It follows the arrival of a new leadership at the IAA, including Wally O'Brien, its New York-based director-general, and David Hanger, the publisher of The Economist, as world president.
Hanger denied the IAA's move away from a tripartite structure was a defensive measure: "In the past we've refused entry to the people we're now trying to attract. But brands aren't just built by a lot of ad people and we want our membership to reflect that."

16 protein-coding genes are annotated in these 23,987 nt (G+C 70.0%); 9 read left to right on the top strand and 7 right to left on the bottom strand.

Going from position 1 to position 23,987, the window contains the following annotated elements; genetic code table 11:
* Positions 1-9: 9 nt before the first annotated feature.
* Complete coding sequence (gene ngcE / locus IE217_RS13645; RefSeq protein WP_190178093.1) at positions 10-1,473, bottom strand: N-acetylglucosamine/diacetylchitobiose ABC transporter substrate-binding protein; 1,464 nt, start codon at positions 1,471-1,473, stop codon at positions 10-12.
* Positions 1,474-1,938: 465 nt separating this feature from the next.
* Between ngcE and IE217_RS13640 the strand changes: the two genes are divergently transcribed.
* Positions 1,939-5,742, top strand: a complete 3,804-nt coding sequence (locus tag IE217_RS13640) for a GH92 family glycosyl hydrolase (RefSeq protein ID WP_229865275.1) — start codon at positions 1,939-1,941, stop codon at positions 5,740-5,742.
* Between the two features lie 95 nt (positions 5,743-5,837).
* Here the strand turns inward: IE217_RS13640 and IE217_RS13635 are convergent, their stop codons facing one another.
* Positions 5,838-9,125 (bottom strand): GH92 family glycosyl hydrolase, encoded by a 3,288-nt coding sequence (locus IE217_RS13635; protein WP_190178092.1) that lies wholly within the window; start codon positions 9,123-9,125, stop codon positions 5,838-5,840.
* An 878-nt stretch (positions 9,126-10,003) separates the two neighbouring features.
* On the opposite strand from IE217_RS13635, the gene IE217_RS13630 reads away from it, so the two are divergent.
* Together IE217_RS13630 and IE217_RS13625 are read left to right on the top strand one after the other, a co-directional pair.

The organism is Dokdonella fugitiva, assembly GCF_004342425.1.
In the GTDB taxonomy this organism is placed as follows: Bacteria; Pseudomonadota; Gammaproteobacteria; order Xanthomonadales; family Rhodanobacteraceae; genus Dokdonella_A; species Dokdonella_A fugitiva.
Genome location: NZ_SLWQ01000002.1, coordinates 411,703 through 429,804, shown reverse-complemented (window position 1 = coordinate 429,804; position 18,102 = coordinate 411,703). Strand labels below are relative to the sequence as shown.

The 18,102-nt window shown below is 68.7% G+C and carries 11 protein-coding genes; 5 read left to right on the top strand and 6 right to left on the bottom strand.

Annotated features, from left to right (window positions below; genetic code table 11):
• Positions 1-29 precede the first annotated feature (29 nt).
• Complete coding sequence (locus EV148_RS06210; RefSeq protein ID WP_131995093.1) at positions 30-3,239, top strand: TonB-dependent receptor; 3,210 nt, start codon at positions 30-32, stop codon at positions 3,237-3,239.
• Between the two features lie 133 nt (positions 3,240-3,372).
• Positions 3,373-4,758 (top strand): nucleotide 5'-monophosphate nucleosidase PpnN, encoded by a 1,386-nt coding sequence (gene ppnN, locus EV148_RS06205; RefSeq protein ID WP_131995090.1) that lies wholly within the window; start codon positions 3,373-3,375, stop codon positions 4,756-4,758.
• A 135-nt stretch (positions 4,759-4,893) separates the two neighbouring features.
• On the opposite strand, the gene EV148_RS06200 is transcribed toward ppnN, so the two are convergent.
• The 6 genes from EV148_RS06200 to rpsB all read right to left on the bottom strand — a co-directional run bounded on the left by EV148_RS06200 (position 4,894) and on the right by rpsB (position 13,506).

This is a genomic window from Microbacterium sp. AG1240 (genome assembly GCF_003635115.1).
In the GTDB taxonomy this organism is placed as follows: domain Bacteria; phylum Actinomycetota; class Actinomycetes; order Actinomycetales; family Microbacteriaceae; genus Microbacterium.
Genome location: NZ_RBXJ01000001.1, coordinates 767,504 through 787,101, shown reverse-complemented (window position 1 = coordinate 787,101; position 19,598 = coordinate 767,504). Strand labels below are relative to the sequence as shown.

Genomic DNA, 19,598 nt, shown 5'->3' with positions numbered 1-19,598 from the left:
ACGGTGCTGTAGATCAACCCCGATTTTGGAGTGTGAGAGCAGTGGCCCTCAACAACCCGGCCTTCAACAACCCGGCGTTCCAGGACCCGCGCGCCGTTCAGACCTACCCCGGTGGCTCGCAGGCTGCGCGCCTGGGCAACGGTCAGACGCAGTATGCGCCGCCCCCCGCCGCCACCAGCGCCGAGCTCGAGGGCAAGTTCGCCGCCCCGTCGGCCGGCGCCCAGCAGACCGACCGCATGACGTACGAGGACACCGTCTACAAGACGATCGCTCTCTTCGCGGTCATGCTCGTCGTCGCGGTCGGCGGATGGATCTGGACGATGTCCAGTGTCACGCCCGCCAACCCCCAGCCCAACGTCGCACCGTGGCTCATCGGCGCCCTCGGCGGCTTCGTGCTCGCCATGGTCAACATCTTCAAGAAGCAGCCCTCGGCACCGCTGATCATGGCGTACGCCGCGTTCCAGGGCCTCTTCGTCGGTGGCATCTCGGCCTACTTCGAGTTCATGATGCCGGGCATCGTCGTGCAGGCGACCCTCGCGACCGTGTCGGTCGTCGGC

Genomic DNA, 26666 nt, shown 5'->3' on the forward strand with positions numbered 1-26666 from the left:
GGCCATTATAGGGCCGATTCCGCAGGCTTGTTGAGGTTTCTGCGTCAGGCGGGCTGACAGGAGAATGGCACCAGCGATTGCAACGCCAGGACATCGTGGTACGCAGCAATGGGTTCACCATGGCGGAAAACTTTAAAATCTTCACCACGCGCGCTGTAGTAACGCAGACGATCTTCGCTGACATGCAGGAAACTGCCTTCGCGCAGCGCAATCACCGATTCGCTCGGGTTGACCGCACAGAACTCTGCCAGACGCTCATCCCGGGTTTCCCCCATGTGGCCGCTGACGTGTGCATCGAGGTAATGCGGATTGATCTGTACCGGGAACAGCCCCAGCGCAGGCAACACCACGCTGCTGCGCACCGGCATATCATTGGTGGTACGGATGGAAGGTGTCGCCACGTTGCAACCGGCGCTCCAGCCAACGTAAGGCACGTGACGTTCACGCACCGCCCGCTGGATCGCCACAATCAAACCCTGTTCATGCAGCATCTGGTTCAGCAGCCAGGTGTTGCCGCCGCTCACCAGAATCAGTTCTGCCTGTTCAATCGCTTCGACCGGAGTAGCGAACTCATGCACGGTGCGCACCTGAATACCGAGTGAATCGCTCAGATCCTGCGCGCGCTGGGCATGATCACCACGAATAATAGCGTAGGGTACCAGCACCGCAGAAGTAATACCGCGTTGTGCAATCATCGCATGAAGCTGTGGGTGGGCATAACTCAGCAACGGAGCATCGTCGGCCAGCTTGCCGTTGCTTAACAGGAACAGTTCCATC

Formed in 1938 to help drive American presence into emerging world markets, the IAA performs widely differing roles in the 95 countries in which it is established.
In many Third World countries it is often the sole champion of commercial freedom of speech. In more developed markets it concentrates on education and training.